We previously covered the Top 10 Tips for PR Success Using HARO. By now, I’m going to assume that most of you have heard of and signed up for HARO. Just in case there are a few of you who don’t know what it is, HARO is an email list you sign up for to receive queries each day from reporters who need sources for their stories. This is a great way to share your expertise and get some publicity for your company or for the clients you represent.
Of course, there are tens of thousands of people out there signed up for the HARO email list, so you won’t be the only one responding to queries. In short, everyone else is your competition. You need to stand out from the competition if you want your pitches to get noticed and earn you media coverage.
How can you do that?
Here are some simple tips to keep in mind when responding to HARO queries.
1. Get to the point – Remember, reporters are incredibly busy, and if they’re sending out queries through HARO, they probably have hundreds, even thousands, of pitches to sort through. So don’t waste their time. Get to the point as quickly as possible, and make sure your pitch is relevant. Now isn’t the time to ramble on or to add any unnecessary details to the conversation.
2. Address everything in the query – A lot of reporters will have specific instructions in their queries. They’ll ask you to answer certain questions or to provide them with specific information. They may even tell you what to put in your subject line so they can easily sort through their emails. Make sure to double check the query before sending out your pitch so you know you’ve addressed everything.
3. Don’t just copy and paste a press release – Queries are very specific and designed to solicit a very specific response. Just responding with a generic press release isn’t going to cut it. You have to explain what it is about you/your product/your service that makes it right for what the reporter needs.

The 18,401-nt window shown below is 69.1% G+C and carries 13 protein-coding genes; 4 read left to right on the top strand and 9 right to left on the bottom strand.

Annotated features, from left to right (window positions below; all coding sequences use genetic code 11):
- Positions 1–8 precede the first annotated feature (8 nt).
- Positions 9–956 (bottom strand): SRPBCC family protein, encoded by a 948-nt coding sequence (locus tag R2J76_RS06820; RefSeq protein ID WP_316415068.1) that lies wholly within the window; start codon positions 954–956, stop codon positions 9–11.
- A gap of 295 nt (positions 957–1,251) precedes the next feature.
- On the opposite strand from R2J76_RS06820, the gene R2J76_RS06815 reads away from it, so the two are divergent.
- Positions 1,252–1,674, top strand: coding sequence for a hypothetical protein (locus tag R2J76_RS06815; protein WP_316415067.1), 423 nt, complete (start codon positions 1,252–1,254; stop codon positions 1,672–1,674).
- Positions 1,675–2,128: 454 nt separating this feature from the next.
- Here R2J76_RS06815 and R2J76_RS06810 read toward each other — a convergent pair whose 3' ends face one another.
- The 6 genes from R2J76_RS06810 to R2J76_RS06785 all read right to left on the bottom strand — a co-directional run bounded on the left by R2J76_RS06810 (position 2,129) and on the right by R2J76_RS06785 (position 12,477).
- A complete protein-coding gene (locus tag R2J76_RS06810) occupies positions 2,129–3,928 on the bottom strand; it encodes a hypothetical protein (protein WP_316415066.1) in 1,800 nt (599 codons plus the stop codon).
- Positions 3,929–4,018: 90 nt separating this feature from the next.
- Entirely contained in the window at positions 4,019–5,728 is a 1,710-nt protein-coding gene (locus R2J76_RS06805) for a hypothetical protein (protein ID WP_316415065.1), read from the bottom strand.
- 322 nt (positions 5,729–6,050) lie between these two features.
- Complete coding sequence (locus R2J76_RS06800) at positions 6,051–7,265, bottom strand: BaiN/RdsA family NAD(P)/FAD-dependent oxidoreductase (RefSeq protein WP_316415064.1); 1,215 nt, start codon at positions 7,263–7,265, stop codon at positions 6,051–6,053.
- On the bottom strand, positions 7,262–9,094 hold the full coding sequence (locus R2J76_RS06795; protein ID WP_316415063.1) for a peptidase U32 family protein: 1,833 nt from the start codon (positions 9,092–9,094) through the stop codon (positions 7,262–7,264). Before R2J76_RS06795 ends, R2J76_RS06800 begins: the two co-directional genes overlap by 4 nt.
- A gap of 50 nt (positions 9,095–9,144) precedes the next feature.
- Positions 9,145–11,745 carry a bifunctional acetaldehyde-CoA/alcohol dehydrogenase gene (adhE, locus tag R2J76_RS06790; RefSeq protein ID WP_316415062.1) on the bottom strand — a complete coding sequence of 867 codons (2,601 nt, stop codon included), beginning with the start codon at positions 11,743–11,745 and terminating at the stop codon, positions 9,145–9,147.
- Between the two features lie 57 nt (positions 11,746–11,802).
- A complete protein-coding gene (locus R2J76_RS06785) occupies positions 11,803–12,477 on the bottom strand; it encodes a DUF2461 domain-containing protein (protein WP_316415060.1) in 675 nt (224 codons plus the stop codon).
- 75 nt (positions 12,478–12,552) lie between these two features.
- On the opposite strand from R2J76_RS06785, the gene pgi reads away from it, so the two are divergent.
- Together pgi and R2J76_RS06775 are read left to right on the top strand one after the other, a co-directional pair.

4. Respond quickly – Reporters are on tight deadlines, and your competitors are all fighting to get media coverage. This means you have to be ready for action. HARO emails are sent out in the morning, noon, and evening. Be on your toes, and try to respond quickly to relevant queries.
5. Give reporters a taste of what you can offer – If reporters are looking for tips or advice from an expert on a subject, don’t just reply back saying you’re an expert and would love to supply some tips. Give the reporter a sample of what you can offer. Include 2-3 tips in your pitch so they know you’re a good source.
6. Don’t be a pest – Following up is an important part of PR, but that’s not really the case with HARO. HARO queries tend to be a one-time thing. You send in your response, and if you don’t hear back, the reporter has already received what he or she is looking for.
7. Include your contact info – Always include your basic contact information in your pitch so the reporter can follow up with you if necessary. Make sure to repeat your email address and include your name and phone number.
What are some of your secrets to successfully responding to HARO queries?
This article is written by Mickie Kennedy, founder of eReleases (http://www.ereleases.com), the online leader in affordable press release distribution. Grab your free 160-page copy of the Big Press Release Book – Press Releases for Every Occasion and Industry here: http://www.ereleases.com/insider/bigbook.html